Thank Winter Storm Stella for driving the final stake into Western New York's drought.
For the first time since last May 24, the National Drought Monitor in its weekly report that the region is entirely free of drought or abnormally dry soil conditions.
The nearly 10-month stretch was the longest consecutive dry spell on record in Erie and Niagara counties, since the Drought Monitor started reporting statistics in 2000.
The 33.87 inches of total precipitation in 2016 finished about seven inches drier than normal for the year. It followed another below-average year in 2015.
Recent months' precipitation and snow-melt has replenished the water table throughout the region.
"It's definitely recharged," said Patrick Spoth of Clarence Center. "There's plenty of moisture."
After a precipitation deficit of more than seven inches between last April and July alone, precipitation fell at more than one-half inch above normal at Buffalo since last Aug. 1, according to National Weather Service data.
That includes rain and snowfall.
"The second-half of the summer and fall we had some above-normal months that it helped to recharge things," said Dan Kelly, a weather service meteorologist.
Last week's big Nor'easter helped finish off the come-back.
"A late-winter storm brought widespread rain and snow to the region at the beginning of the period, further alleviating drought intensity and coverage," the federal Drought Monitor summarized for the Northeast.
The nearly 20 inches of snow that fell in Buffalo was the equivalent of more than an inch of liquid precipitation after it melted. That's boosted March's average precipitation to just above normal.
More is on the way.
A stalled weather system will keep things wet in the Buffalo Niagara region through next Tuesday, National Weather Service forecasts show.
More than an inch of rain is expected by then, which should help further boost this spring's precipitation total.
Meanwhile, portions of New England down through the Mid-Atlantic states along the Eastern Seaboard remain under drought conditions.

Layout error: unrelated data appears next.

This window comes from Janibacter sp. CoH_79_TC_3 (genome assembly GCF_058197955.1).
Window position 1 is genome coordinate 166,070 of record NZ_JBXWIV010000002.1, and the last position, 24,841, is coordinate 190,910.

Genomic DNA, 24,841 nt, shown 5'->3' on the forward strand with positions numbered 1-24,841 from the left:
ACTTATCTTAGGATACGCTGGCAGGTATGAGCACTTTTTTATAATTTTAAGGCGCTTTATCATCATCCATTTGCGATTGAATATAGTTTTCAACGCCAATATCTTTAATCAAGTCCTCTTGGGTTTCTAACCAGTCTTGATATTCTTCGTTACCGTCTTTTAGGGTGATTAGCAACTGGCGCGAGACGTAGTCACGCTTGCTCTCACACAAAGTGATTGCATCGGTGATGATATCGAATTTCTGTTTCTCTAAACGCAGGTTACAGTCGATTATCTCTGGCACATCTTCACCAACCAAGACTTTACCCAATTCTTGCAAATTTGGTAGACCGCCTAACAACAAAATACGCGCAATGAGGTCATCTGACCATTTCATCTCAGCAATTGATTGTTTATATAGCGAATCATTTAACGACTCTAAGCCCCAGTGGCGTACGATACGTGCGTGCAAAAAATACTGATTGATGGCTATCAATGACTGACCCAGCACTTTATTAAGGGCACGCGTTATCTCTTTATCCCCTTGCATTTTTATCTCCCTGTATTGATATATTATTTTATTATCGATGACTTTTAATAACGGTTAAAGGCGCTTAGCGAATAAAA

This week's drought-free report is the Buffalo Niagara region's first in 10 months.
Last August, for the first time since at least 2000, Erie County was under "extreme drought" conditions.
That led Gov. Andrew M. Cuomo to declare a natural disaster here and in other affected spots across the state because of losses to crops and farmlands.
The most severely impacted were dairy and cash crop farms as corn and soybeans were stunted or shriveled by the lack of rainfall.
Other local farmers, who can easily irrigate their crops, were hit less hard -- except on the water bill.
For Mark Zittel, 2017 brings new opportunity in the Eden Valley.
"We're ready to rip for this year," said Zittel of Amos Zittel & Sons, Inc.
Zittel said sweet corn and lettuce will start going in protected by plastic over the next week or so. Then, cabbage will be planted by mid-April.
"My father gets really anxious if we don't have any sweet corn in by April 1," Zittel said.
Spoth, who's a director at the Erie County Farm Bureau, said area farmers will pray for spring to arrive with warming temperatures and gradual rainfall at normal levels.
Because too much rain isn't good either.
"Farmers say 'a dry year will hurt you, but a wet year will kill you,'" Spoth said. "You can always add water, but you can't take it off."
Long-range forecasts bode well at this point.
The federal Climate Prediction Center forecasts "equal chances" for more or less precipitation for April, May and June with warmer than average temperatures.